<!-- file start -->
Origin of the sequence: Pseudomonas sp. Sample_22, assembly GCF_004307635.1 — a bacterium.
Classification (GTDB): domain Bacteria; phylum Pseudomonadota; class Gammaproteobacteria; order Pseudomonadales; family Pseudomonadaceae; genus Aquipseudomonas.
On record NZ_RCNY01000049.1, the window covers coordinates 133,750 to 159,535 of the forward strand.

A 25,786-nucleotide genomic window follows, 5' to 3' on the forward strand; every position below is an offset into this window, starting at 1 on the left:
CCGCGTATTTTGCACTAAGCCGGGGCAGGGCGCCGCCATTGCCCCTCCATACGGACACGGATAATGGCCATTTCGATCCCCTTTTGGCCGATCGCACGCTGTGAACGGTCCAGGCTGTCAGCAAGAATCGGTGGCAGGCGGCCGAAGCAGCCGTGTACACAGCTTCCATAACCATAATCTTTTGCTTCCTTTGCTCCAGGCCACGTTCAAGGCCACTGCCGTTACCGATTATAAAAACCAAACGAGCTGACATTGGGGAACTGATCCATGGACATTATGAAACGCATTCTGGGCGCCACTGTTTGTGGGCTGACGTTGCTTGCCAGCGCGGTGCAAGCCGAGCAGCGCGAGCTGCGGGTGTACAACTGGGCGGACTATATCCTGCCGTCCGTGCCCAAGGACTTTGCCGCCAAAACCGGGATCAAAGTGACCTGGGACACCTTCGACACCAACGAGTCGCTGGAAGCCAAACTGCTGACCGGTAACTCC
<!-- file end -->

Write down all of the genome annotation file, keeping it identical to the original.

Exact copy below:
Origin of the sequence: Pseudomonas sp. Sample_22, assembly GCF_004307635.1 — a bacterium.
Classification (GTDB): domain Bacteria; phylum Pseudomonadota; class Gammaproteobacteria; order Pseudomonadales; family Pseudomonadaceae; genus Aquipseudomonas.
On record NZ_RCNY01000049.1, the window covers coordinates 133,750 to 159,535 of the forward strand.

A 25,786-nucleotide genomic window follows, 5' to 3' on the forward strand; every position below is an offset into this window, starting at 1 on the left:
CCGCGTATTTTGCACTAAGCCGGGGCAGGGCGCCGCCATTGCCCCTCCATACGGACACGGATAATGGCCATTTCGATCCCCTTTTGGCCGATCGCACGCTGTGAACGGTCCAGGCTGTCAGCAAGAATCGGTGGCAGGCGGCCGAAGCAGCCGTGTACACAGCTTCCATAACCATAATCTTTTGCTTCCTTTGCTCCAGGCCACGTTCAAGGCCACTGCCGTTACCGATTATAAAAACCAAACGAGCTGACATTGGGGAACTGATCCATGGACATTATGAAACGCATTCTGGGCGCCACTGTTTGTGGGCTGACGTTGCTTGCCAGCGCGGTGCAAGCCGAGCAGCGCGAGCTGCGGGTGTACAACTGGGCGGACTATATCCTGCCGTCCGTGCCCAAGGACTTTGCCGCCAAAACCGGGATCAAAGTGACCTGGGACACCTTCGACACCAACGAGTCGCTGGAAGCCAAACTGCTGACCGGTAACTCC